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AN INTRODUCTION TO ARGUMENT AND RHETORIC

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1 AN INTRODUCTION TO ARGUMENT AND RHETORIC
AP LANGUAGE & COMPOSITION

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4 Everything is an Argument
Argument – the point is “to discover some version of the truth using evidence and reasons…lead[ing] audiences toward conviction, an agreement that a claim is true or reasonable, or that a course of action is desirable.” Persuasion – the point is “to change a point of view or to move others from conviction to action.” “…[A]rgue to discover some truth; …persuade when [you] think [you] already know it.” Source: Lunsford, Andrea A., John J. Fuszkiewicz, and Keith Walters. Everything’s an Argument., 4th ed. Boston: Bedford/St. Martin’s, p. 8.

5 Purposes/Goals of Argument
To Inform – about something audience doesn’t know; to advise of something’s existence To Convince audience of your point of view To Explore – personal reflections, serious problems in society, presenting and defending solutions To Make Decisions – may be the result of an exploratory argument To Meditate or Pray – often for the purpose of transforming something in oneself or reaching a state of equilibrium or peace of mind Examples of each one?

6 Occasions for Argument
About the Past – forensic arguments (history, law, business, academia) About the Future – deliberative arguments (what will or should happen in the future) About the Present – contemporary values (ethical premises and assumptions that are widely held or contested within society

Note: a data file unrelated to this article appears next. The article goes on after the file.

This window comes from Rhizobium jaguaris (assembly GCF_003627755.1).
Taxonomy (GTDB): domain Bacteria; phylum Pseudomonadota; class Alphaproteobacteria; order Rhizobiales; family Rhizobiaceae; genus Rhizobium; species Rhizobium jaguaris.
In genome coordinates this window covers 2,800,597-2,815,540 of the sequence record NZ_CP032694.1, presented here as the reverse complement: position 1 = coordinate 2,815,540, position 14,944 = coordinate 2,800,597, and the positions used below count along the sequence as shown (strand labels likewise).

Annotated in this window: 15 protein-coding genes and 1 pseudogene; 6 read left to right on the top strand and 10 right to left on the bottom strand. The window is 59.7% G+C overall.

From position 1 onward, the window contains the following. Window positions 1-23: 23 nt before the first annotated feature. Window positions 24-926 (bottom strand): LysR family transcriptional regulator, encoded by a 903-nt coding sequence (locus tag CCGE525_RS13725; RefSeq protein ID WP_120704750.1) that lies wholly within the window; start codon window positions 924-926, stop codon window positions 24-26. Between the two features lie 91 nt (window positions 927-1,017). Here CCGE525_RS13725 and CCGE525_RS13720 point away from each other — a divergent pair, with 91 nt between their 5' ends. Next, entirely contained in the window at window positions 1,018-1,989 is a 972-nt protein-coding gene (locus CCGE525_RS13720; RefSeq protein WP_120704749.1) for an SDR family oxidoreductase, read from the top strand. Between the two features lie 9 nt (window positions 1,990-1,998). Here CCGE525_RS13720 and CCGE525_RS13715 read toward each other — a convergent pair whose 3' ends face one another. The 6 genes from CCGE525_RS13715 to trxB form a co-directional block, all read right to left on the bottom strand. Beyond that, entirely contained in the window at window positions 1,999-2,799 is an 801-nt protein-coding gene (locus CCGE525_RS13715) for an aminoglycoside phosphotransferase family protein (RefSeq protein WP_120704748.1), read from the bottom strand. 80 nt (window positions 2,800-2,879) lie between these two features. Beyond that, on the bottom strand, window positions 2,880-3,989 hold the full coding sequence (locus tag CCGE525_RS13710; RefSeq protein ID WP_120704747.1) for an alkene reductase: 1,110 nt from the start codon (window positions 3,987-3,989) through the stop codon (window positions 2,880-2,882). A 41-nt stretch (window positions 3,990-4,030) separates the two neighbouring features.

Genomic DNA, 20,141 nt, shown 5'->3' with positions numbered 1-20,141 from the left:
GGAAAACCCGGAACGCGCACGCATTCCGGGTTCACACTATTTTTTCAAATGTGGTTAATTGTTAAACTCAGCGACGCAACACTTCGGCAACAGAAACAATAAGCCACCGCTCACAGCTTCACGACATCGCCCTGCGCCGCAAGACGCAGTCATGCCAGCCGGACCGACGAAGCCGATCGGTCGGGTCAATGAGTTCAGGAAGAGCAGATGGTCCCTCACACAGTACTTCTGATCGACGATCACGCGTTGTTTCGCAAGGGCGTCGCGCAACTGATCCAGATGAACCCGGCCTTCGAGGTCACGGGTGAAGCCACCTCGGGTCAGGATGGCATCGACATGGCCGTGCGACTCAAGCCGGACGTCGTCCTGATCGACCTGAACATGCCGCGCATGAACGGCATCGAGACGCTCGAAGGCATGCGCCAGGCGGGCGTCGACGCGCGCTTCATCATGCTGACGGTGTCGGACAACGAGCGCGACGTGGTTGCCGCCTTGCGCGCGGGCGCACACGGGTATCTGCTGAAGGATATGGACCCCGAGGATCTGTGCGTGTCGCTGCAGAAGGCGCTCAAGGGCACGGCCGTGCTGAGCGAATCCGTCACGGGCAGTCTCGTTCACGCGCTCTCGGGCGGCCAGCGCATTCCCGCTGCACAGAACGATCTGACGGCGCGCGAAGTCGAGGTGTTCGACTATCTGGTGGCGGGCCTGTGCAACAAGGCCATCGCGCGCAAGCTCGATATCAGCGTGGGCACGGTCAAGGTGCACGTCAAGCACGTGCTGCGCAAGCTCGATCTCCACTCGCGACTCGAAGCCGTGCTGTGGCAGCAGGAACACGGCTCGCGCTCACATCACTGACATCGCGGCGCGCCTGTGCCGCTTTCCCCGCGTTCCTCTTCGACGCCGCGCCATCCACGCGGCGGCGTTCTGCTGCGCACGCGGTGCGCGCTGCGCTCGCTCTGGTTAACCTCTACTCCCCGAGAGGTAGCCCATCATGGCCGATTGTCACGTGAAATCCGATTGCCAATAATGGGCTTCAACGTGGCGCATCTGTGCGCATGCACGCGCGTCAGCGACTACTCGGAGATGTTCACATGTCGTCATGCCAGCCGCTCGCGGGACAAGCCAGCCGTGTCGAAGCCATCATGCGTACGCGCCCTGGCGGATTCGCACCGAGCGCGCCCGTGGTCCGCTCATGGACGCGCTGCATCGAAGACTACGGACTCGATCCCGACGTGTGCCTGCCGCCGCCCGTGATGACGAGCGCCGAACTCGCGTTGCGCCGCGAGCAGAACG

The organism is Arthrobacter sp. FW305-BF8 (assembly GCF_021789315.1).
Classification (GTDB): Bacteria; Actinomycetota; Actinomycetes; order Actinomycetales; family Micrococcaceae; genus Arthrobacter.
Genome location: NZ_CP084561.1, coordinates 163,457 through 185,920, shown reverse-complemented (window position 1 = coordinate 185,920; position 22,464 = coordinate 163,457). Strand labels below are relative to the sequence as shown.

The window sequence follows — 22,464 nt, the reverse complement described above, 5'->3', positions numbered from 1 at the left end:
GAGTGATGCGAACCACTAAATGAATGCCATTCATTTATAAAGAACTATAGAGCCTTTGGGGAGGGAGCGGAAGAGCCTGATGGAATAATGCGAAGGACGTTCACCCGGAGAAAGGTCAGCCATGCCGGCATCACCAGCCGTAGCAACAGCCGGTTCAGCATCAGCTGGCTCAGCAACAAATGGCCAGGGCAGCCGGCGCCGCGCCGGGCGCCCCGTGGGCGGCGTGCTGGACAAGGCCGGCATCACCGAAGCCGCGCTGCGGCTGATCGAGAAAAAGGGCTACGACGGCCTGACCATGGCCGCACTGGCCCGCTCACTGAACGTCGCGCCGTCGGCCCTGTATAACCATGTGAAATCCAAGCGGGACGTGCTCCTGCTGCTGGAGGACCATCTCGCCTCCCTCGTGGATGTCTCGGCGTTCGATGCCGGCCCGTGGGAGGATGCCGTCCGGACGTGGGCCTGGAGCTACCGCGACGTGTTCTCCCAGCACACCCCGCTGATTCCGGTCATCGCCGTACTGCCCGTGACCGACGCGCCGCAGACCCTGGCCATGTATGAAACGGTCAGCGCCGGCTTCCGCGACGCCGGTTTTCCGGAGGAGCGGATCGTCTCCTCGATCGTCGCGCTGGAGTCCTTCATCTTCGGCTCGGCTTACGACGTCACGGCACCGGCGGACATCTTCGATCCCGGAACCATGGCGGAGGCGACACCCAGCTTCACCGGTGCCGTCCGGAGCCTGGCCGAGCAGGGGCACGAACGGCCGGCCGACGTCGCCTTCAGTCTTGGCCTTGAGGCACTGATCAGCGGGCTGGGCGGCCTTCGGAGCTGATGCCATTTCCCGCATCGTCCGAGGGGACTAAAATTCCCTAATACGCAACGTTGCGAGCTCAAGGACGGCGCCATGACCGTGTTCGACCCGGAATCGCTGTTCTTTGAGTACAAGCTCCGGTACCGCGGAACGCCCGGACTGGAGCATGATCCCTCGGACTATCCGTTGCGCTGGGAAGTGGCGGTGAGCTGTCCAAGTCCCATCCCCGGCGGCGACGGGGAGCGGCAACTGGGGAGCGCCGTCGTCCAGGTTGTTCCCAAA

7 ARISTOTLE’S RHETORICAL TRIANGLE
LOGOS (topic/message) Rhetorical Context Kairos ETHOS (speaker/writer) PATHOS (audience/reader)

8 Components of Audience Appeal
Emotional appeal (pathos) Ethical appeal (ethos) Logical appeal (logos) Rhetorical Context Kairos

9 Logos logical appeals; these appeal to an audience’s intelligence (common sense) ; and use credible evidence such as statistics, polls, precedents (specific examples from the past), cite authorities on topic (must be timely and qualified to judge topic), deductive or inductive reasoning

10 Types of Logical Appeal
Cite traditional culture Cite commonly held beliefs Allude to history, the Bible, or great literature Provide testimony, evidence, facts Draw analogies or create metaphors Cite authorities or research Cite precedents

11 Ethos establishing credibility with the audience. The writer must be deemed believable and trustworthy and often uses outside authorities who are also deemed credible to avoid making the argument look too personal.

12 Types of Ethical Appeal
Claim authority Connect own beliefs and values to core principles of audience “Coming clean” about motives Make audience believe writer is trustworthy Demonstrate that writer put in research time Present a carefully crafted and edited argument Demonstrate that writer knows and respects the audience Show concern about communicating with the audience Convince the audience that the writer is reliable and knowledgeable

13 Pathos using emotional appeals to engage the audience. This should not be overdone, but it can be effective because humans are emotional as well as intellectual beings. A writer’s word choices, use of figurative language, detail, and imagery, and tone help to create emotional appeals.

14 Types of Emotional Appeal
Use language that involves the senses Include a bias or prejudice Focus on basic needs of people Physical needs—life and health of the body Psychological needs -the need for love, respect… Social needs—the need for freedom, status, acceptance Use the euphemism or figurative language Experiment with informal language

15 Identify the Audience Appeal
“The bigger they are, the harder they fall.” a Livestrong bracelet “Better a conventional war now, than a nuclear confrontation later.” A Rolex watch “Just do it” (ad for Nike) “Have it your way.” (slogan for Burger King) a belated birthday card “We have nothing to fear but fear itself.”